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16 Aug

Alphabet's top secret ideas lab, known as X, recently hatched an idea for a system that could hold onto renewable energy that otherwise would go to waste.

X, which famously launched Google's driverless car nearly ten years ago, has named the project Malta. It uses large containers of salt and antifreeze and could be situated nearly anyplace on Earth. X researchers and executives say that the system has the potential to outlast lithium-ion batteries and give hydroelectric plants -- as well as other clean energy sources currently in use -- a run for their money, price-wise.

Malta is another so-called "moonshot" project undertaken by X (others include drone delivery and Google Glass). Although maybe Malta ought to be classified more of a "Mars shot" since governments and venture capitalists are increasingly scaling back on funding entities that center on alternatives to fossil fuels. Even so, the folks at X remain committed to their modern salt storage facility.

14 Aug

New parents encourage their infants to get plenty of sleep for a variety of reasons. But a new study may have them putting baby down more often. As infants begin to form memories, the study found, sleep is necessary to help them consolidate what they’ve learned.

Researchers have previously studied the benefits of sleep on consolidating memories in babies as young as six months, but this study goes back to an even earlier age, testing the benefits of frequent naps in children at only three months of age. Even a nap that is only an hour and a half in length after learning something new can make a big difference.

12 Aug

Wine consumption has already been linked to cardiovascular health and lower inflammation risk, but a new study gives consumers another reason to enjoy that daily glass. When consumed in moderation, researchers say red wine can prevent Type 2 diabetes, a leading cause of blindness, kidney failure, heart attacks, and more.

A previous health study conducted between 2007 and 2012 surveyed 70,000 adults on their lifestyle and health habits. During the five-year period, 859 men and 887 women developed diabetes, but those in the study who were at the lowest risk for the disease were moderate drinkers.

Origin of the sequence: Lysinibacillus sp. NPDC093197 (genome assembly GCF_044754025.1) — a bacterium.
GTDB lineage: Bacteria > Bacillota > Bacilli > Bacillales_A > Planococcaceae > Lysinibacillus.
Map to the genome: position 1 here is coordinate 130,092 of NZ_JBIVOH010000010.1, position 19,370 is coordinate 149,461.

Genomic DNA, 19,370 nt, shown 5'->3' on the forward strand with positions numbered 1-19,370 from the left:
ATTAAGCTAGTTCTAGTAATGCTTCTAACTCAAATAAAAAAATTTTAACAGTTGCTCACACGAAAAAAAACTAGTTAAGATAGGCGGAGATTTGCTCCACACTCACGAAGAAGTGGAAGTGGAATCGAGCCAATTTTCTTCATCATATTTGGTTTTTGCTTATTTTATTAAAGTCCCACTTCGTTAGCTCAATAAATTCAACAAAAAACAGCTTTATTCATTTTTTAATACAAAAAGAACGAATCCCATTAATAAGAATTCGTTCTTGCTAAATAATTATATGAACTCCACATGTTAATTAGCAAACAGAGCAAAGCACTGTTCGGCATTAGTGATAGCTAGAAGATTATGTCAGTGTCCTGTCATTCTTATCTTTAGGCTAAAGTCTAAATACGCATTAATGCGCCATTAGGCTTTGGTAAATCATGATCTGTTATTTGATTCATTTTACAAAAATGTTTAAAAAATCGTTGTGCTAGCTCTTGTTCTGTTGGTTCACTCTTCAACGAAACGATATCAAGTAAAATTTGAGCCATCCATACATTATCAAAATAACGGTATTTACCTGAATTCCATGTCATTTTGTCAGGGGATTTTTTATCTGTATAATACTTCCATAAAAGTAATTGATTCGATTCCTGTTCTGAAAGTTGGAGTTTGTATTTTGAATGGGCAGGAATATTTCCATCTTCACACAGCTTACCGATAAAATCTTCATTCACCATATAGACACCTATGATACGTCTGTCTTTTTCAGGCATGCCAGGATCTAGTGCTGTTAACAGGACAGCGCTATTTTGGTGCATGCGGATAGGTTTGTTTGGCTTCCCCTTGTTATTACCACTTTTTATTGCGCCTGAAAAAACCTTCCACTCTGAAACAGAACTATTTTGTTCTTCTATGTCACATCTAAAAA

10 Aug

Researchers at the University of California San Diego (UCSD) have come up with a smart glove that can translate the American Sign Language (ASL) into text. The wireless device also incorporates a virtual hand that can re-create sign language gestures.

UCSD engineers have dubbed the device "The Language of the Glove," and it was built for less than $100. Printable and stretchable electronics were one of the keys to the design -- chiefly because they are low-cost, commercially available, and a snap to put together.

Researchers are also developing the smart glove for other purposes, such as technical training, telesurgery, and defense.

Timothy O’Connor, a nanoengineering Ph.D. student at UCSD and the first author of the study, said in a press release, “Gesture recognition is just one demonstration of this glove’s capabilities. Our ultimate goal is to make this a smart glove that in the future will allow people to use their hands in virtual reality, which is much more intuitive than using a joystick and other existing controllers.”

08 Aug

The vivid yellow background and red title type bring to mind the packaging of Kodak products of yesteryear. And that's partly the point of Gudak, a device that uses an iPhone to re-create the disposable camera experience -- something thought to have become obsolete, given the ubiquity of smartphones outfitted with cameras.

Screw Bar, which created Gudak, has adorned the yellow background of the "label" with the following instructions:

"1 day/24 shoots available

Re-loadable after watching a full advertisement -- video

Wait up Full -- 3 days after you finish your roll to develop

Development process will not start unless you finish the roll

There is no PREVIEW!! Believe your instinct!! Have fun!!"

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